# Stochastic Process | Doubt with an example

I'm was reading an pdf about introduction to stochastic processes and the example say:
A coin it's tossed a few times. By each head the player win $$1$$ unit and by each tail the player loss $$1$$ unit. So then in the example we have $$n=6$$ and $$\omega = (h, h, t, t, t, t)$$. This is

$$X_1(\omega) = 1$$

$$X_2(\omega) = 2$$

$$X_3(\omega) = 1$$

$$X_4(\omega) = 0$$

$$X_5(\omega) = -1$$

$$X_6(\omega) = -2$$

Next, the example fixs $$t = 3$$ for calcules the distribution of $$X_3$$ so the set of possibles states is:

So we have that:

$$P{\{X_3 = -3\}} =\frac{1}{2^3} = \frac{1}8$$

$$P{\{X_3 = -1\}} =3\frac{1}{2^3} = \frac{3}8$$

$$P{\{X_3 = 1\}} =3\frac{1}{2^3} = \frac{3}8$$

$$P{\{X_3 = 3\}} =\frac{1}{2^3} = \frac{1}8$$

Why $$X_3 = -1$$ and $$X_3 = 1$$ are multiplied by $$3$$?

• Welcome to Math.SE! Please use MathJax for the top part of your question. For some basic information about writing math at this site see e.g. basic help on MathJax notation, MathJax tutorial and quick reference, main meta site math tutorial and equation editing how-to. Dec 15, 2020 at 12:39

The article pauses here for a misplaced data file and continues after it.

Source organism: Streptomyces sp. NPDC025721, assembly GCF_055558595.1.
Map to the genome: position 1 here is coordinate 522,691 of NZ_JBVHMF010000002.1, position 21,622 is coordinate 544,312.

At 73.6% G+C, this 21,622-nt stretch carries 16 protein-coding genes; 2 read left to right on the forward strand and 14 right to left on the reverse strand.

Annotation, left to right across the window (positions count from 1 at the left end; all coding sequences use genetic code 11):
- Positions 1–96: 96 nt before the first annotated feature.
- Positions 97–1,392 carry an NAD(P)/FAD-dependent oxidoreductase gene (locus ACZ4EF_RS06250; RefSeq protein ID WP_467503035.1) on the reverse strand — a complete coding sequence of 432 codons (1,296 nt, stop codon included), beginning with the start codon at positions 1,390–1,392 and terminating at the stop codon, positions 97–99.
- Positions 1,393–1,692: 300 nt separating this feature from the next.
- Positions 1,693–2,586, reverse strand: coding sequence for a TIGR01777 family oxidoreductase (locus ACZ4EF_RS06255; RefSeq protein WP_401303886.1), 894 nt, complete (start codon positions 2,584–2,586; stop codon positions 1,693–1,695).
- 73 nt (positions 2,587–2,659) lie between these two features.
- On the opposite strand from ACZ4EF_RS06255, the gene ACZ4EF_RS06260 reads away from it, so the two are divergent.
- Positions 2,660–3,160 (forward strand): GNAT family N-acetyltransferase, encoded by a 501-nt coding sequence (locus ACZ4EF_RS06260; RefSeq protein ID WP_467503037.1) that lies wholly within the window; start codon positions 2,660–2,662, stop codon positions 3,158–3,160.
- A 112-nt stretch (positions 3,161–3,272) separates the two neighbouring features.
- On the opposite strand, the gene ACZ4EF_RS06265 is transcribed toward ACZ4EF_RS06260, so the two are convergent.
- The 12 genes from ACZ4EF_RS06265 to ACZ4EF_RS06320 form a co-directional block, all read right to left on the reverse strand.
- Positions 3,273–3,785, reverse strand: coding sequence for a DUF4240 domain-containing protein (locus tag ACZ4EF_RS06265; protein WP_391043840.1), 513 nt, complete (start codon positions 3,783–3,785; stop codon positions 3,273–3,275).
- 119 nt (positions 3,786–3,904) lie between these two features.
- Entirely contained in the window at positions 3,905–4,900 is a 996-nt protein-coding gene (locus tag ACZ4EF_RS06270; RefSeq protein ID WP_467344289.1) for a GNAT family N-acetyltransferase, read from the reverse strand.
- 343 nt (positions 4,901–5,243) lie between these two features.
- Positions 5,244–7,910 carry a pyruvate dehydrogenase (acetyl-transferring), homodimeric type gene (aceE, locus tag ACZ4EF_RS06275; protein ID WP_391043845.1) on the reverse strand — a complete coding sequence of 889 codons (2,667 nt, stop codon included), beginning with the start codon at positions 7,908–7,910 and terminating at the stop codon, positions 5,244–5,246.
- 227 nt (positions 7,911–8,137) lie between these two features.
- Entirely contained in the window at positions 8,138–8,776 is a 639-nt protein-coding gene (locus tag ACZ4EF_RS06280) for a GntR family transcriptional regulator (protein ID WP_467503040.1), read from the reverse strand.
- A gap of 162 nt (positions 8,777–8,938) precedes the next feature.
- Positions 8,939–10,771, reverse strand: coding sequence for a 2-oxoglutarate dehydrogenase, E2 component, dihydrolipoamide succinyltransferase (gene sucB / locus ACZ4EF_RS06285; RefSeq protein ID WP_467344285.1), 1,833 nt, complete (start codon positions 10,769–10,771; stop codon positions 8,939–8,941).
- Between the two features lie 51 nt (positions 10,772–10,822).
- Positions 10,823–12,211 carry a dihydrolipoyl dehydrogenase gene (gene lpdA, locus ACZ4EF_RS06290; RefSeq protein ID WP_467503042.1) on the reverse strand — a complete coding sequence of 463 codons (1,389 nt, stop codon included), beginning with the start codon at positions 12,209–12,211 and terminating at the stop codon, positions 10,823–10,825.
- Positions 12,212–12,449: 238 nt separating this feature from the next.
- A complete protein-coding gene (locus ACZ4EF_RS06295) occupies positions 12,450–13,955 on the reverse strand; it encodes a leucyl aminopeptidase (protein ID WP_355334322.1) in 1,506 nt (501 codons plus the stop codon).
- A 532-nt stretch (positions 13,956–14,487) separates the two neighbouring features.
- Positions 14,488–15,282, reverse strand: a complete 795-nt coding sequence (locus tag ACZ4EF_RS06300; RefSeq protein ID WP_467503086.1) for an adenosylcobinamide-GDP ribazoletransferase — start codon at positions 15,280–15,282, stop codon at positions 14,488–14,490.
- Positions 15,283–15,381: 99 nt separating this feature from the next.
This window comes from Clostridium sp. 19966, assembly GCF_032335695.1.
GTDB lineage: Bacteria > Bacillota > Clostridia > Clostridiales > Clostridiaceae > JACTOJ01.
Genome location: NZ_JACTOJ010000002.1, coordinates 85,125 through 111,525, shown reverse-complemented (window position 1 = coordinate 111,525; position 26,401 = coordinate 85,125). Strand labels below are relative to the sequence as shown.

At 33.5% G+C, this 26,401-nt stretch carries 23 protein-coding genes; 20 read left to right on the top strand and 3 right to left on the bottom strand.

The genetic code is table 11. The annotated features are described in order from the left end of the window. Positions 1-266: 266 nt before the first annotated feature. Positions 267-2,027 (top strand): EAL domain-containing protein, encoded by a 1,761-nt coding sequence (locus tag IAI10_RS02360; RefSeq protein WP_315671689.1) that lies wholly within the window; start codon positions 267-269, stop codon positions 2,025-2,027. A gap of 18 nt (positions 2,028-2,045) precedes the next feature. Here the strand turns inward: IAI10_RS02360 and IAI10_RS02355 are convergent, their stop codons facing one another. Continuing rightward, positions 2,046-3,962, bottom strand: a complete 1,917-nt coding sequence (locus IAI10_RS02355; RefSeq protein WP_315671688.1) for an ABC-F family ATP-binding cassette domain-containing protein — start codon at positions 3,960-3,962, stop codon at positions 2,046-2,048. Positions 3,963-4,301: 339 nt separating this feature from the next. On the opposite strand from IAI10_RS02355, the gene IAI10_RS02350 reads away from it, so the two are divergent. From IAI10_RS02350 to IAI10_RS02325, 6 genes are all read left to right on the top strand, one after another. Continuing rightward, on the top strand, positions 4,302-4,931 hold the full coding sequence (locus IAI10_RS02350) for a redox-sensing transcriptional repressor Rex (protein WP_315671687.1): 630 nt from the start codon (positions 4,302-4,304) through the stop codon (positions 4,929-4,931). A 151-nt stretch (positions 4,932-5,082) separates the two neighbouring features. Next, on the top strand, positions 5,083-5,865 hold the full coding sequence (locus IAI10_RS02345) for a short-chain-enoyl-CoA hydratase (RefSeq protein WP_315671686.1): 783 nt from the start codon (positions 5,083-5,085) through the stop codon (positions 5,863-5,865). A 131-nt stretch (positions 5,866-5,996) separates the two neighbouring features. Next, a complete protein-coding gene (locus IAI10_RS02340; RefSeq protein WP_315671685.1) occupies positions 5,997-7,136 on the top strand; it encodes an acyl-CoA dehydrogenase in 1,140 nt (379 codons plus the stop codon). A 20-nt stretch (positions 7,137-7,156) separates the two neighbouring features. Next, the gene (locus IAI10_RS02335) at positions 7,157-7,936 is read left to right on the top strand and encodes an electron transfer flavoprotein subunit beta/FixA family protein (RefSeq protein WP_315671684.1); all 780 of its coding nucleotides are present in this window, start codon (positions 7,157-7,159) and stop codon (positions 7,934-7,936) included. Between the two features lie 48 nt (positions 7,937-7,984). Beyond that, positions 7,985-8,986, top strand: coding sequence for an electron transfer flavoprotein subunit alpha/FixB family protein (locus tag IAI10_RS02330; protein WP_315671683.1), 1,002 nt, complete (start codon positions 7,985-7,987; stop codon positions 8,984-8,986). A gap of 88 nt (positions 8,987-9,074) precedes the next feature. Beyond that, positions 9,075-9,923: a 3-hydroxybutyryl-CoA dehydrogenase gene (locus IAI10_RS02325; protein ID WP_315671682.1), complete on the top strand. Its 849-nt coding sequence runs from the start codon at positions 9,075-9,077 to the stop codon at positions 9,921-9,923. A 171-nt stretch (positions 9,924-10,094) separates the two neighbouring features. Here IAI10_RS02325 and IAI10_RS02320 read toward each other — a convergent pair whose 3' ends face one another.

• There's a typo in $X_6(\omega)$. Its value should be $-2$ as $X_5(\omega) = -1$, and you state that one loses $1$ unit in case of tail. Dec 15, 2020 at 12:41
• You see that each of $1$'s and $-1$'s appears times in your tree diagram. Each occurrence accounts for $\frac{1}{8}$ probability, so the probability is $\frac{3}{8}$. Alternatively, note that in order to have $X_3=1$. So you must have two H's and one T: $$\mathbb{P}(X_3=1)=\mathbb{P}(\text{HHT})+\mathbb{P}(\text{HTH})+\mathbb{P}(\text{THH})=\frac{3}{8}.$$ This idea generalizes and can be dealt with binomial distribution. Dec 15, 2020 at 12:42